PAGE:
Smacker Video Technology

Advanced Smacker Playback

Smacker playback is simple - just highlight the file and click play.

However, Smacker also offers you lots of options for customizing the playback of your movies. That's what the Smacker Advanced Playback screen is for. To access the "Advanced play" screen for Smacker, first highlight the Smacker file and then click on the "Advanced play" button to open the Smacker Player window. You can click on sections of the picture for help, or use the following table of links to jump right to the help topic you need. Also, don't forget to check out the Tips section towards the end of this page.

Presentation Options Buffering Options Audio Options Playback Options

Smacker Player Window

Playback settings:

Loop the playback: This option tells Smacker to play the movie over and over in a loop. You can choose a specific number of loops or you can leave the count blank for infinite looping (until you press escape).

Use this frame rate: This option tells Smacker to use your specified frame rate on playback of the movie. Usually, you'll just leave the frame rate blank, which tells Smacker to play flat out as fast as it can.

Show a playback summary: This option tells Smacker to display a summary window when playback is finished. The summary displays all kinds of handy info, including the number of skipped frames, the speed of the IO device, percentage of time spent in various parts of Smacker, etc. This must-have information will point you in the right direction, if you experience any playback problems.

Don't skip frames: This option tells Smacker to never skip frames. If the video starts lagging behind, then audio will start to skip.

Show frame numbers in caption: Checking this feature will cause Smacker to display the frame number in the caption bar of the Smacker window during runtime.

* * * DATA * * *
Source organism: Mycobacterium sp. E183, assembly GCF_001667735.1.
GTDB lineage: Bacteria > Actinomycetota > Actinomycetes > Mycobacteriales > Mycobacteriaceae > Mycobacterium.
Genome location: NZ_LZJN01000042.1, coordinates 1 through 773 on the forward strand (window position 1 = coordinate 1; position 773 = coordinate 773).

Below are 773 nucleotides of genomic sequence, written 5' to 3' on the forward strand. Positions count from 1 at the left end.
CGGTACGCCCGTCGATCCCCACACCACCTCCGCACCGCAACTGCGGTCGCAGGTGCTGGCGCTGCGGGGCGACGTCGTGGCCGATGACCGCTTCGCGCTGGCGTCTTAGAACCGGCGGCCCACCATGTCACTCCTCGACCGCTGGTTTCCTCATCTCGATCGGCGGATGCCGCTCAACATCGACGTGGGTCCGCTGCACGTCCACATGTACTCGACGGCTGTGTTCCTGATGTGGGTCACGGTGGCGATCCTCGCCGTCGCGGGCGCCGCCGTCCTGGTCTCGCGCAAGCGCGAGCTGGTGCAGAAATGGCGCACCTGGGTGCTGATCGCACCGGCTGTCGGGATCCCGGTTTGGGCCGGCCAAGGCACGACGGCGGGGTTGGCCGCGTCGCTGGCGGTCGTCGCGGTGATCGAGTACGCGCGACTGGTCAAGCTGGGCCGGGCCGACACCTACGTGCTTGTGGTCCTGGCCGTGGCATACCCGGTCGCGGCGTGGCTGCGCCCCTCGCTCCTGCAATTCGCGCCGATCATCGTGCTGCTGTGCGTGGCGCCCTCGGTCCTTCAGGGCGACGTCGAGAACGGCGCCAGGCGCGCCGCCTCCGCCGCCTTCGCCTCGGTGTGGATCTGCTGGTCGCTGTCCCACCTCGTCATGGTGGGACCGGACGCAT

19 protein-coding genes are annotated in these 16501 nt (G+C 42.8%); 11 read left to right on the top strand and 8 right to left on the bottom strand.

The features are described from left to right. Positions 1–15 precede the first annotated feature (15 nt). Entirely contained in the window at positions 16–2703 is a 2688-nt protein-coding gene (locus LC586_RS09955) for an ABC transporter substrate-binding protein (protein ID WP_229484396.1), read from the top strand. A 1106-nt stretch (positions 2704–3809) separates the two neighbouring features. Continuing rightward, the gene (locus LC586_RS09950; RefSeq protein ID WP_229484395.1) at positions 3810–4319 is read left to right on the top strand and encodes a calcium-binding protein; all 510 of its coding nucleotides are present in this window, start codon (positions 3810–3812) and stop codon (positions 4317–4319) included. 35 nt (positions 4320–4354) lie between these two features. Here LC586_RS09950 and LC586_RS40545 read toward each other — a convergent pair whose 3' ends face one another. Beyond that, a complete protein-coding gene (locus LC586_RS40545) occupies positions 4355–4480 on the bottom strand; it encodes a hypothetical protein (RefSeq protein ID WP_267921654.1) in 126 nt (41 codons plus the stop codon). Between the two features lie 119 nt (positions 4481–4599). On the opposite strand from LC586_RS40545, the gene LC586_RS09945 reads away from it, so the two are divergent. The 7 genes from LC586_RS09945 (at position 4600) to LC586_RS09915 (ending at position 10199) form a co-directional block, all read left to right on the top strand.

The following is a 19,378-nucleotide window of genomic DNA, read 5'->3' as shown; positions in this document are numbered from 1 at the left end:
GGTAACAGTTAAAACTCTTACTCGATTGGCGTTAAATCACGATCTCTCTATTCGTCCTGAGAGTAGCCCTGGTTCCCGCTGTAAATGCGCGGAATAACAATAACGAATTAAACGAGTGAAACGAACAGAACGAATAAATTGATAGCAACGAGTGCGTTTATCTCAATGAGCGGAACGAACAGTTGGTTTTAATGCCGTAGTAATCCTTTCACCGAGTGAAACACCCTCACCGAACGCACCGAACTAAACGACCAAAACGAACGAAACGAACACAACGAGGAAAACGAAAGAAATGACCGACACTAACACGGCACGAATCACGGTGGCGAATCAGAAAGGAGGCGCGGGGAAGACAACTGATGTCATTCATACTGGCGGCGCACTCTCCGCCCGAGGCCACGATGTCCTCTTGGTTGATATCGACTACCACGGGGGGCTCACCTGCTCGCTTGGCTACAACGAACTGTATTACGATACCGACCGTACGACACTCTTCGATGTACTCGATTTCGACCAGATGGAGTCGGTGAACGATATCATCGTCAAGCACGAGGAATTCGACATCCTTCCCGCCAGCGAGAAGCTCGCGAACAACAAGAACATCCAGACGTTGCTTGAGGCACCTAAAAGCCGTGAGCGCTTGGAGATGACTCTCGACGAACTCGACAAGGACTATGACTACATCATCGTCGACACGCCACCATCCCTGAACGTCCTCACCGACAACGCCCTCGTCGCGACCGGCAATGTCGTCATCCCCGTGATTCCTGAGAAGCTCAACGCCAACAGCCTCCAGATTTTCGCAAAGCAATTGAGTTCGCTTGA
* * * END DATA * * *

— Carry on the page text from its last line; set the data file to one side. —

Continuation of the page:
Don't pause when focus is lost: Smacker normally pauses playback when you switch to another window, but this switch tells Smacker to keep playing. Note that some DirectDraw drivers don't clip the window display correctly, so your video may bleed through.

Blitting style: This setting controls the method that Smacker uses to get your animation onto the screen. Under Windows, there are several ways to display graphical images. By default, this setting is "Automatic". Automatic means Smacker will use the fastest possible display type. You can see exactly which display type Smacker used by looking at the playback summary window. If you have 320x200 or 320x240 animations, you can use this option to tell Smacker to play your animations in full-screen mode.

No blit acceleration: The "No blit acceleration" (No DirectDraw) option tells Smacker not to use its built-in accelerated blitting. Note that blit acceleration requires DirectDraw to be installed (your videos will still play, just without any acceleration). Smacker accelerates non-zoomed and zoomed-by-2 blitting to 8-bit or 16-bit color displays.